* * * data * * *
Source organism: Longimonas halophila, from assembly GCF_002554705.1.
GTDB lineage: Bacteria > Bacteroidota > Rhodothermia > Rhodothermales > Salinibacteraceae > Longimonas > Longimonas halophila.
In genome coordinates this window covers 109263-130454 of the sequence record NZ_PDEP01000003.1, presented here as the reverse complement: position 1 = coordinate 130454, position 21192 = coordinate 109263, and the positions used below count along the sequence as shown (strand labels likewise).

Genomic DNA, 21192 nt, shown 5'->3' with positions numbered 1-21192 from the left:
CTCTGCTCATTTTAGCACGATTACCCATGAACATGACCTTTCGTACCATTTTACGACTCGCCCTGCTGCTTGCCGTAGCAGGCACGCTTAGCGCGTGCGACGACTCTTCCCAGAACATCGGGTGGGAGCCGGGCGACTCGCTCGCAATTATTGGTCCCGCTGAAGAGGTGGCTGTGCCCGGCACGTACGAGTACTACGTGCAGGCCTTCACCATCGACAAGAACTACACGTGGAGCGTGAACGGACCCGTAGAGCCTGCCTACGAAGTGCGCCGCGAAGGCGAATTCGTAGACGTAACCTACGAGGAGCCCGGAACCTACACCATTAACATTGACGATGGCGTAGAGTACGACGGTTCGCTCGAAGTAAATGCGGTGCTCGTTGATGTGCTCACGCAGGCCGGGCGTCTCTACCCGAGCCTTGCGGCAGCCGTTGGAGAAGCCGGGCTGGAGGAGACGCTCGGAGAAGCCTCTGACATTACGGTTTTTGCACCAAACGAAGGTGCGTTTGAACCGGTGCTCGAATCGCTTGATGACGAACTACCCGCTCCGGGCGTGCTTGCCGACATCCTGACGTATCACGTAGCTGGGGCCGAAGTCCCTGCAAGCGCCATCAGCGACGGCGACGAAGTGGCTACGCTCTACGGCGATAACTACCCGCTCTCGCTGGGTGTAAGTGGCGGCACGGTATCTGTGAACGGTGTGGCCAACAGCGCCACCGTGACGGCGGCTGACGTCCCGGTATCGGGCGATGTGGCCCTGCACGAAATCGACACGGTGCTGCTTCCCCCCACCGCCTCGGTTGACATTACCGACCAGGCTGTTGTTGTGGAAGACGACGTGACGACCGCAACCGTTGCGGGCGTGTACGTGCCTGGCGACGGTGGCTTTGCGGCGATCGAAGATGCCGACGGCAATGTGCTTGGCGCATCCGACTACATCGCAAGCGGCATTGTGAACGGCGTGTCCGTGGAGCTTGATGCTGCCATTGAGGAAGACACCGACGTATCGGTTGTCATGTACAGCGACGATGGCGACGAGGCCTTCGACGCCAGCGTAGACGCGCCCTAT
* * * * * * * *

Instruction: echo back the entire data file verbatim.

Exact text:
Source organism: Longimonas halophila, from assembly GCF_002554705.1.
GTDB lineage: Bacteria > Bacteroidota > Rhodothermia > Rhodothermales > Salinibacteraceae > Longimonas > Longimonas halophila.
In genome coordinates this window covers 109263-130454 of the sequence record NZ_PDEP01000003.1, presented here as the reverse complement: position 1 = coordinate 130454, position 21192 = coordinate 109263, and the positions used below count along the sequence as shown (strand labels likewise).

Genomic DNA, 21192 nt, shown 5'->3' with positions numbered 1-21192 from the left:
CTCTGCTCATTTTAGCACGATTACCCATGAACATGACCTTTCGTACCATTTTACGACTCGCCCTGCTGCTTGCCGTAGCAGGCACGCTTAGCGCGTGCGACGACTCTTCCCAGAACATCGGGTGGGAGCCGGGCGACTCGCTCGCAATTATTGGTCCCGCTGAAGAGGTGGCTGTGCCCGGCACGTACGAGTACTACGTGCAGGCCTTCACCATCGACAAGAACTACACGTGGAGCGTGAACGGACCCGTAGAGCCTGCCTACGAAGTGCGCCGCGAAGGCGAATTCGTAGACGTAACCTACGAGGAGCCCGGAACCTACACCATTAACATTGACGATGGCGTAGAGTACGACGGTTCGCTCGAAGTAAATGCGGTGCTCGTTGATGTGCTCACGCAGGCCGGGCGTCTCTACCCGAGCCTTGCGGCAGCCGTTGGAGAAGCCGGGCTGGAGGAGACGCTCGGAGAAGCCTCTGACATTACGGTTTTTGCACCAAACGAAGGTGCGTTTGAACCGGTGCTCGAATCGCTTGATGACGAACTACCCGCTCCGGGCGTGCTTGCCGACATCCTGACGTATCACGTAGCTGGGGCCGAAGTCCCTGCAAGCGCCATCAGCGACGGCGACGAAGTGGCTACGCTCTACGGCGATAACTACCCGCTCTCGCTGGGTGTAAGTGGCGGCACGGTATCTGTGAACGGTGTGGCCAACAGCGCCACCGTGACGGCGGCTGACGTCCCGGTATCGGGCGATGTGGCCCTGCACGAAATCGACACGGTGCTGCTTCCCCCCACCGCCTCGGTTGACATTACCGACCAGGCTGTTGTTGTGGAAGACGACGTGACGACCGCAACCGTTGCGGGCGTGTACGTGCCTGGCGACGGTGGCTTTGCGGCGATCGAAGATGCCGACGGCAATGTGCTTGGCGCATCCGACTACATCGCAAGCGGCATTGTGAACGGCGTGTCCGTGGAGCTTGATGCTGCCATTGAGGAAGACACCGACGTATCGGTTGTCATGTACAGCGACGATGGCGACGAGGCCTTCGACGCCAGCGTAGACGCGCCCTAT